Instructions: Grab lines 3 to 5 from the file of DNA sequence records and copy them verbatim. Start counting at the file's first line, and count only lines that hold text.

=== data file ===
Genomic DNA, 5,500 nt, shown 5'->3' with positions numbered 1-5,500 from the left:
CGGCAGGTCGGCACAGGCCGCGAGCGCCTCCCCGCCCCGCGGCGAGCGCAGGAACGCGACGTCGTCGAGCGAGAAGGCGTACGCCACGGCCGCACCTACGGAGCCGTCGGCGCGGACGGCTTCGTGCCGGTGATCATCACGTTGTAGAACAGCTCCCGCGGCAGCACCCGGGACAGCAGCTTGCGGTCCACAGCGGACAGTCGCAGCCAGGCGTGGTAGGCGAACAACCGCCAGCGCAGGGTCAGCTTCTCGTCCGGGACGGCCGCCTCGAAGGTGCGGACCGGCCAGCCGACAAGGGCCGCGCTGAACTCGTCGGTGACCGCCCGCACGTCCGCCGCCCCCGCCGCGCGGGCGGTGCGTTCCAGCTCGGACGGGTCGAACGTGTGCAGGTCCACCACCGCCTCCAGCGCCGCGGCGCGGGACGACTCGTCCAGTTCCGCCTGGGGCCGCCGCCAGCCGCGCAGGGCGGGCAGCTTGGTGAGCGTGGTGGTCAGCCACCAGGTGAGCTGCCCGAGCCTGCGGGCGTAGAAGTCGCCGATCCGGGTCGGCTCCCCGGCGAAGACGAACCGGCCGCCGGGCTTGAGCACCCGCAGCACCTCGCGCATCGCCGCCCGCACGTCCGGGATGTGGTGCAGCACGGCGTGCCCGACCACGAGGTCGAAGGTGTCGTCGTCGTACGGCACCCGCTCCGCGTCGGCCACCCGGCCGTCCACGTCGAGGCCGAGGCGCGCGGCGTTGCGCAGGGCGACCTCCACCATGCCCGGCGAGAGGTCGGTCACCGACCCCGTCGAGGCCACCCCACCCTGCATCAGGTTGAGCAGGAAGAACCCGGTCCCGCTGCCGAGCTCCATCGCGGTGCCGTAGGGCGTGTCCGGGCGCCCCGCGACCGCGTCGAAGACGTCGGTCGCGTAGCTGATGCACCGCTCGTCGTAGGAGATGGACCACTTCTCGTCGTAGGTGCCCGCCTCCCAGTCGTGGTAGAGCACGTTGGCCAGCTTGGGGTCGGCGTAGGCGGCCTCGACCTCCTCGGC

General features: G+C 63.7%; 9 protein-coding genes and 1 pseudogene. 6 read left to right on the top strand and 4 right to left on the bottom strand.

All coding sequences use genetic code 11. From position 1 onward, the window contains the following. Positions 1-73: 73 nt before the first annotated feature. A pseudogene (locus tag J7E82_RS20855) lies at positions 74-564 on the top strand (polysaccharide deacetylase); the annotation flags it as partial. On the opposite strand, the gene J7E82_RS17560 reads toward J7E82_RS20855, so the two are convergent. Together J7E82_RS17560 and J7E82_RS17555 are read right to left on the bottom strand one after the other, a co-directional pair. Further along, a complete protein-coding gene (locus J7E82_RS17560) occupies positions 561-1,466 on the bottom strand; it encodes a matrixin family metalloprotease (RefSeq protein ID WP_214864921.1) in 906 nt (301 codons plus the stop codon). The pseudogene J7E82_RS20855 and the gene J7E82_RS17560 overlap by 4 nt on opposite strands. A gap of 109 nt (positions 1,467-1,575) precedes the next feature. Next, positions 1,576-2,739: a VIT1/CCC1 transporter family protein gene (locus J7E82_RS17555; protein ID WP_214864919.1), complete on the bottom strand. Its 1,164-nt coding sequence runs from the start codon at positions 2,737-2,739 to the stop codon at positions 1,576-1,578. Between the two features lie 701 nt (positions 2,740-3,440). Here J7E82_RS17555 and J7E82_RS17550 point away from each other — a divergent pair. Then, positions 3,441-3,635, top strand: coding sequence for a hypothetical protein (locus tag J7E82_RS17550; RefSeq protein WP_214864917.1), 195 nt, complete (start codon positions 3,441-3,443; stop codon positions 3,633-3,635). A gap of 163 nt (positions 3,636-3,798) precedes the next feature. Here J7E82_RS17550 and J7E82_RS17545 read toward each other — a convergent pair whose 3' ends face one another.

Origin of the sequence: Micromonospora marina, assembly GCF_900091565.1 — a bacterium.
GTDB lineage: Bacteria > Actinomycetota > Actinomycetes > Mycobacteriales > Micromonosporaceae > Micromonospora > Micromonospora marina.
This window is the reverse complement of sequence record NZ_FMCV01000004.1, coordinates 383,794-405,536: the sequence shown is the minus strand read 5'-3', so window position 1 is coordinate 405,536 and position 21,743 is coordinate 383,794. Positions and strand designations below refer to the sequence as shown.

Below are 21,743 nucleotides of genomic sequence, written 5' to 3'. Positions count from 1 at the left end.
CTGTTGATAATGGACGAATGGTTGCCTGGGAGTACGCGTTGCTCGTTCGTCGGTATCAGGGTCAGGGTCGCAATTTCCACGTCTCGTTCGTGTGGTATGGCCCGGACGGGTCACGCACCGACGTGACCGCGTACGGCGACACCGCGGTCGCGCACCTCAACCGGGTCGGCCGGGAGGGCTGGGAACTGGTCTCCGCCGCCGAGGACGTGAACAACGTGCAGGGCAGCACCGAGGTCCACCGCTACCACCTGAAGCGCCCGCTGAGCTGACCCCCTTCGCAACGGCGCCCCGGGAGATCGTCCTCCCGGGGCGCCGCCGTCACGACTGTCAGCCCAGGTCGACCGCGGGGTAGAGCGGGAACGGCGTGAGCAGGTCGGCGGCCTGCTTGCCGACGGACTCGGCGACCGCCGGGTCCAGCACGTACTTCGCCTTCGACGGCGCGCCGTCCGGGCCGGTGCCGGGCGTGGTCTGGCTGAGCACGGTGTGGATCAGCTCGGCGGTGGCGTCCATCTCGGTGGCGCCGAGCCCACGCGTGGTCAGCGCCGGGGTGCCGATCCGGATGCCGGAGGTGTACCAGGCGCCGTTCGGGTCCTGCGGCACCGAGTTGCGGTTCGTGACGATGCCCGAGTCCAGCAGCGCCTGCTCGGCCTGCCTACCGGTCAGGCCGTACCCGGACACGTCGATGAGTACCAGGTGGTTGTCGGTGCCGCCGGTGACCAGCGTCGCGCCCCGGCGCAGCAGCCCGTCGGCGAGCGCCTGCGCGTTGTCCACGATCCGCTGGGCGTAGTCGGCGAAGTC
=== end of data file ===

General features: G+C 63.7%; 9 protein-coding genes and 1 pseudogene. 6 read left to right on the top strand and 4 right to left on the bottom strand.

All coding sequences use genetic code 11. From position 1 onward, the window contains the following. Positions 1-73: 73 nt before the first annotated feature. A pseudogene (locus tag J7E82_RS20855) lies at positions 74-564 on the top strand (polysaccharide deacetylase); the annotation flags it as partial. On the opposite strand, the gene J7E82_RS17560 reads toward J7E82_RS20855, so the two are convergent. Together J7E82_RS17560 and J7E82_RS17555 are read right to left on the bottom strand one after the other, a co-directional pair. Further along, a complete protein-coding gene (locus J7E82_RS17560) occupies positions 561-1,466 on the bottom strand; it encodes a matrixin family metalloprotease (RefSeq protein ID WP_214864921.1) in 906 nt (301 codons plus the stop codon). The pseudogene J7E82_RS20855 and the gene J7E82_RS17560 overlap by 4 nt on opposite strands. A gap of 109 nt (positions 1,467-1,575) precedes the next feature. Next, positions 1,576-2,739: a VIT1/CCC1 transporter family protein gene (locus J7E82_RS17555; protein ID WP_214864919.1), complete on the bottom strand. Its 1,164-nt coding sequence runs from the start codon at positions 2,737-2,739 to the stop codon at positions 1,576-1,578. Between the two features lie 701 nt (positions 2,740-3,440). Here J7E82_RS17555 and J7E82_RS17550 point away from each other — a divergent pair. Then, positions 3,441-3,635, top strand: coding sequence for a hypothetical protein (locus tag J7E82_RS17550; RefSeq protein WP_214864917.1), 195 nt, complete (start codon positions 3,441-3,443; stop codon positions 3,633-3,635). A gap of 163 nt (positions 3,636-3,798) precedes the next feature. Here J7E82_RS17550 and J7E82_RS17545 read toward each other — a convergent pair whose 3' ends face one another.

Origin of the sequence: Micromonospora marina, assembly GCF_900091565.1 — a bacterium.